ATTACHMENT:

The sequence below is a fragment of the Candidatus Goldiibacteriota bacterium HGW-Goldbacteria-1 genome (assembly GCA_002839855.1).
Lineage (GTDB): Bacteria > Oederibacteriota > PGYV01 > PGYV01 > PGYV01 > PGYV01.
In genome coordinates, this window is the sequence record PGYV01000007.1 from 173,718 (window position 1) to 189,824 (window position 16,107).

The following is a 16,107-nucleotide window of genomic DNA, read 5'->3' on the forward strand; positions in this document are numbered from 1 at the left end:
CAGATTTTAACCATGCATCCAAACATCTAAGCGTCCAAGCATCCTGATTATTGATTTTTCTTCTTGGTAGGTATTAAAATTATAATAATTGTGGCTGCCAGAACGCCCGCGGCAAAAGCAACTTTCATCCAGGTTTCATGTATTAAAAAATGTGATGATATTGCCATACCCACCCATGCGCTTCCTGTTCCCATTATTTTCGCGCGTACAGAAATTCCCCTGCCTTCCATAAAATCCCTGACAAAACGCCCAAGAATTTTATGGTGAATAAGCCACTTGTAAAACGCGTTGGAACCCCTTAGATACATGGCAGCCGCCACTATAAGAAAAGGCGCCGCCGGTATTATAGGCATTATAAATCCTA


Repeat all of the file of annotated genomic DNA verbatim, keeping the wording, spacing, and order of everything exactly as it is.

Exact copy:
The sequence below is a fragment of the Candidatus Goldiibacteriota bacterium HGW-Goldbacteria-1 genome (assembly GCA_002839855.1).
Lineage (GTDB): Bacteria > Oederibacteriota > PGYV01 > PGYV01 > PGYV01 > PGYV01.
In genome coordinates, this window is the sequence record PGYV01000007.1 from 173,718 (window position 1) to 189,824 (window position 16,107).

The following is a 16,107-nucleotide window of genomic DNA, read 5'->3' on the forward strand; positions in this document are numbered from 1 at the left end:
CAGATTTTAACCATGCATCCAAACATCTAAGCGTCCAAGCATCCTGATTATTGATTTTTCTTCTTGGTAGGTATTAAAATTATAATAATTGTGGCTGCCAGAACGCCCGCGGCAAAAGCAACTTTCATCCAGGTTTCATGTATTAAAAAATGTGATGATATTGCCATACCCACCCATGCGCTTCCTGTTCCCATTATTTTCGCGCGTACAGAAATTCCCCTGCCTTCCATAAAATCCCTGACAAAACGCCCAAGAATTTTATGGTGAATAAGCCACTTGTAAAACGCGTTGGAACCCCTTAGATACATGGCAGCCGCCACTATAAGAAAAGGCGCCGCCGGTATTATAGGCATTATAAATCCTA